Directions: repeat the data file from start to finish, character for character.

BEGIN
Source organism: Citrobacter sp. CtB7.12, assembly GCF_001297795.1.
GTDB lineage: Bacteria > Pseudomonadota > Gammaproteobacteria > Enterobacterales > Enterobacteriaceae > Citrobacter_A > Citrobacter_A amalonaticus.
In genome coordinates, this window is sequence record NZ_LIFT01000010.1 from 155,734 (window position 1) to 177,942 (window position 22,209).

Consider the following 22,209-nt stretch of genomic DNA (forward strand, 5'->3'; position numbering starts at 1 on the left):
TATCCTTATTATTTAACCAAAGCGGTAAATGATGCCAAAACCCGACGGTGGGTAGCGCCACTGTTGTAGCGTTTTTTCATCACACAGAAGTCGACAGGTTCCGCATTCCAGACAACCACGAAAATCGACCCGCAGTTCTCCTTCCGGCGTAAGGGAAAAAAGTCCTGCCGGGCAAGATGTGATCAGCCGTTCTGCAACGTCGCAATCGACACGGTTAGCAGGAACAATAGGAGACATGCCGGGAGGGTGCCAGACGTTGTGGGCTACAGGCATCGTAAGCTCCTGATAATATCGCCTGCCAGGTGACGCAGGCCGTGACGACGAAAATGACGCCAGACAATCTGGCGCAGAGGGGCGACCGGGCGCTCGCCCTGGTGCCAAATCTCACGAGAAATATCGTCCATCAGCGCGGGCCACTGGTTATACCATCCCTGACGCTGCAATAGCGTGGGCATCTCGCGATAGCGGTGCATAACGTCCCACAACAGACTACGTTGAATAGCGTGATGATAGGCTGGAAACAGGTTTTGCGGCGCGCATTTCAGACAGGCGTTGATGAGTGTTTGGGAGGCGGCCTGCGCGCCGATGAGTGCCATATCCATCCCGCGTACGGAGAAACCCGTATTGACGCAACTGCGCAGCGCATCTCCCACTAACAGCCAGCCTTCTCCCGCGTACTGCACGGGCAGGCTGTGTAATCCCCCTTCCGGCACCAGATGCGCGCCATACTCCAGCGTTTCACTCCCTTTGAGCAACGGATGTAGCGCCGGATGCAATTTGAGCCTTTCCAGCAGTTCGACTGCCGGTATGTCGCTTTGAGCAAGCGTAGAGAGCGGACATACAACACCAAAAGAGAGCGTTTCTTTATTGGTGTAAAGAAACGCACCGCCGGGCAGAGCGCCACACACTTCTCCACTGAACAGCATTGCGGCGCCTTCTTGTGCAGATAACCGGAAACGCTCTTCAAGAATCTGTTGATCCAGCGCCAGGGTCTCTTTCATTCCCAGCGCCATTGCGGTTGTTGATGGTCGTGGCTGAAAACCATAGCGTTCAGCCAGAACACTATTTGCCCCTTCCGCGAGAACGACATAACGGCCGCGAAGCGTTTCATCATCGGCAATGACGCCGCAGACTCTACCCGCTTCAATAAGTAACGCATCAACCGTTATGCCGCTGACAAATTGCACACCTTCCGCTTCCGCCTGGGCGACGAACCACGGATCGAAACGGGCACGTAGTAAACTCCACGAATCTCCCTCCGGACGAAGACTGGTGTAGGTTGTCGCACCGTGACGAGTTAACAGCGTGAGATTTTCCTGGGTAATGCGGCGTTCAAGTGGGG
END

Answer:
Source organism: Citrobacter sp. CtB7.12, assembly GCF_001297795.1.
GTDB lineage: Bacteria > Pseudomonadota > Gammaproteobacteria > Enterobacterales > Enterobacteriaceae > Citrobacter_A > Citrobacter_A amalonaticus.
In genome coordinates, this window is sequence record NZ_LIFT01000010.1 from 155,734 (window position 1) to 177,942 (window position 22,209).

Consider the following 22,209-nt stretch of genomic DNA (forward strand, 5'->3'; position numbering starts at 1 on the left):
TATCCTTATTATTTAACCAAAGCGGTAAATGATGCCAAAACCCGACGGTGGGTAGCGCCACTGTTGTAGCGTTTTTTCATCACACAGAAGTCGACAGGTTCCGCATTCCAGACAACCACGAAAATCGACCCGCAGTTCTCCTTCCGGCGTAAGGGAAAAAAGTCCTGCCGGGCAAGATGTGATCAGCCGTTCTGCAACGTCGCAATCGACACGGTTAGCAGGAACAATAGGAGACATGCCGGGAGGGTGCCAGACGTTGTGGGCTACAGGCATCGTAAGCTCCTGATAATATCGCCTGCCAGGTGACGCAGGCCGTGACGACGAAAATGACGCCAGACAATCTGGCGCAGAGGGGCGACCGGGCGCTCGCCCTGGTGCCAAATCTCACGAGAAATATCGTCCATCAGCGCGGGCCACTGGTTATACCATCCCTGACGCTGCAATAGCGTGGGCATCTCGCGATAGCGGTGCATAACGTCCCACAACAGACTACGTTGAATAGCGTGATGATAGGCTGGAAACAGGTTTTGCGGCGCGCATTTCAGACAGGCGTTGATGAGTGTTTGGGAGGCGGCCTGCGCGCCGATGAGTGCCATATCCATCCCGCGTACGGAGAAACCCGTATTGACGCAACTGCGCAGCGCATCTCCCACTAACAGCCAGCCTTCTCCCGCGTACTGCACGGGCAGGCTGTGTAATCCCCCTTCCGGCACCAGATGCGCGCCATACTCCAGCGTTTCACTCCCTTTGAGCAACGGATGTAGCGCCGGATGCAATTTGAGCCTTTCCAGCAGTTCGACTGCCGGTATGTCGCTTTGAGCAAGCGTAGAGAGCGGACATACAACACCAAAAGAGAGCGTTTCTTTATTGGTGTAAAGAAACGCACCGCCGGGCAGAGCGCCACACACTTCTCCACTGAACAGCATTGCGGCGCCTTCTTGTGCAGATAACCGGAAACGCTCTTCAAGAATCTGTTGATCCAGCGCCAGGGTCTCTTTCATTCCCAGCGCCATTGCGGTTGTTGATGGTCGTGGCTGAAAACCATAGCGTTCAGCCAGAACACTATTTGCCCCTTCCGCGAGAACGACATAACGGCCGCGAAGCGTTTCATCATCGGCAATGACGCCGCAGACTCTACCCGCTTCAATAAGTAACGCATCAACCGTTATGCCGCTGACAAATTGCACACCTTCCGCTTCCGCCTGGGCGACGAACCACGGATCGAAACGGGCACGTAGTAAACTCCACGAATCTCCCTCCGGACGAAGACTGGTGTAGGTTGTCGCACCGTGACGAGTTAACAGCGTGAGATTTTCCTGGGTAATGCGGCGTTCAAGTGGGG